Is there time and energy to enhance quality?

2021-12-21

COLUMN. After many years of successful research combined with leadership positions at the university, professor Hans Ellergren will, at least temporary, leave his Alma Mater. Next year, he will take up the position as Secretary General of the Royal Swedish Academy of Sciences.

Columnist Hans Ellegren writes that the University should make better use of meeting places for sharing experiences, in order to highlight both good examples and what is difficult. Photo: Mikael Wallerstedt.


One of our former doctoral students used to end his seminars with a somewhat amusing picture, taken during a playful break from his studies. It was captioned: Swedish taxpayers pay me for this!

The tone was jocular but there was an insightful undertone. Despite coming from one of the richest countries in the West, in his Swedish doctoral studentship he saw a privilege that he needed to live up to – a manifestation of prosperity.

Having the opportunity to research and teach at a university is not a human right. For those of us who are nevertheless given this privilege, it is not either something that we feel obliged to bow and scrape to. But there is reason for the sector to reflect on whether the tax money that funds our salaries is being used to best effect. How can we translate a given amount of government funding into activities that best benefit society and satisfy our quest for new knowledge?

Questions like this have interested me for a long time, in terms of national research policy as well as how we work within the University. Two trends have been evident at national level:

(1) Politicians increasingly want to target direct government funding to specific areas. This often meets with resistance from the higher education sector and many of us try to argue in favour of freedom of research in various ways. But it is difficult to win this argument. There is a widespread belief among politicians that you can order solutions to current societal challenges simply by suddenly channelling funds in a certain direction. Here we have an educational challenge to explain how knowledge is acquired.

(2) Direct government funding for research is now more thinly spread among Sweden’s higher education institutions. This is associated with the conversion of a number of university colleges into universities. Instead of affirming a division of roles in the Swedish higher education landscape, higher education institutions are increasingly being cast in the same mould.

There are many good reasons to make higher education accessible throughout the country. In collaboration with regional businesses and government agencies, the university colleges around Sweden play an important role for the labour market. However, this does not necessarily mean that research should be carried out everywhere. In fact, the link to research that is often sought after in education can be more easily achieved through increased collaboration between universities and university colleges.

As for the work within the University, one observation is that a bureaucratic culture is creeping in more and more. We are being integrated into an audit and control system that is widespread in the community. Much of this is driven by political decisions, but sometimes you get the impression that we ourselves get just as carried away, creating internal systems and administrative structures that are really not absolutely necessary. We are so keen not to make mistakes. What might be needed is more courage to do the right thing!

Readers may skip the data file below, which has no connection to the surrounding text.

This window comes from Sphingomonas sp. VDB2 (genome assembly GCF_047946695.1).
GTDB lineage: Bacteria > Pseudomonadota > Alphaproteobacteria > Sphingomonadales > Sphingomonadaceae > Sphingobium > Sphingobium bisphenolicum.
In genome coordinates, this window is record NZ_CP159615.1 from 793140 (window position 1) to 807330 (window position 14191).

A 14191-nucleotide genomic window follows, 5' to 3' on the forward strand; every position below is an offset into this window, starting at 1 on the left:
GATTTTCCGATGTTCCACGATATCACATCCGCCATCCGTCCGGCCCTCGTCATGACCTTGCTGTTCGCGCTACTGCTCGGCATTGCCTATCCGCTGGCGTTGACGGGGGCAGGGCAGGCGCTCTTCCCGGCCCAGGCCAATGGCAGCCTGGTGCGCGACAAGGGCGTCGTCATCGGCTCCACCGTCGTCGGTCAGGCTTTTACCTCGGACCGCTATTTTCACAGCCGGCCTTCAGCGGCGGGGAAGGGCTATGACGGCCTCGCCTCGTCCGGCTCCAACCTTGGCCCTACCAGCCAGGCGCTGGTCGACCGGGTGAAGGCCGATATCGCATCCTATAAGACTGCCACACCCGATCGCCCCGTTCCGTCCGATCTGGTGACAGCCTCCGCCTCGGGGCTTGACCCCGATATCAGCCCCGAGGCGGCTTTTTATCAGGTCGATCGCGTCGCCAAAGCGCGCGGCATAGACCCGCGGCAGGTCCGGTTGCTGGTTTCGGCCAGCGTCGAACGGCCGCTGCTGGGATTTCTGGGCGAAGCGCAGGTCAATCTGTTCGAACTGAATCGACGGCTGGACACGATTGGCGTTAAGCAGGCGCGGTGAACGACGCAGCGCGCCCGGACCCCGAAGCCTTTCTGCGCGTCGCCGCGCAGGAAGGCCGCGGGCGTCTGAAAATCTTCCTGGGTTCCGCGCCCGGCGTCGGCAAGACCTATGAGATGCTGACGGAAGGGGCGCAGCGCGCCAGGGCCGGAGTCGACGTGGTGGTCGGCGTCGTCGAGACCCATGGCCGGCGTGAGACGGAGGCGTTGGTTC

We have developed a leadership and a line organisation that meet the requirements of exercising public authority, reporting, budget processes, strategic plans, evaluations, risk assessments, regulations, third stream activity, health and safety work, continuing professional development, teacher education, fancy presentations... All good as far as that goes, but is there time and energy left over for a leadership that focuses more directly on enhancing the quality of our research and education?

What we might call academic leadership should have taking responsibility for core activities as its starting point. Working actively at all levels of management to create good conditions for others. Taking a step back to see where we stand: is there anything we can improve?

This might concern recruitment and resources for those we recruit or being able to prioritise (however difficult that usually is!). It might involve taking responsibility and providing support when an activity faces particular challenges. It might be about concrete things like encouraging all the things that are characteristic of a good research environment: a seminar culture, international exchanges, academic debate, innovation, feedback, job satisfaction and, not least, the actual work of gender equality beyond plans and groups.

One concept that we probably use far too little is forums for sharing experience: forums in which good examples are highlighted and presented. For example, if you are a Dean, get your heads of department together a few times next semester and have each of them talk about a few things that are working particularly well in their departments, things that others could emulate. And on other occasions, highlight things that are difficult.

But now Christmas is drawing near and it’s time to relax. We can certainly start the holidays with a sense of pride in our University. We can feel proud that we have carried the baton that generation after generation have carried in the past. And when the 546th year of the University gets under way, perhaps it might be a good idea to spare a thought for our core activities!

Merry Christmas!

Hans Ellegren

Professor of Evolutionary Biology


Anders Berndt

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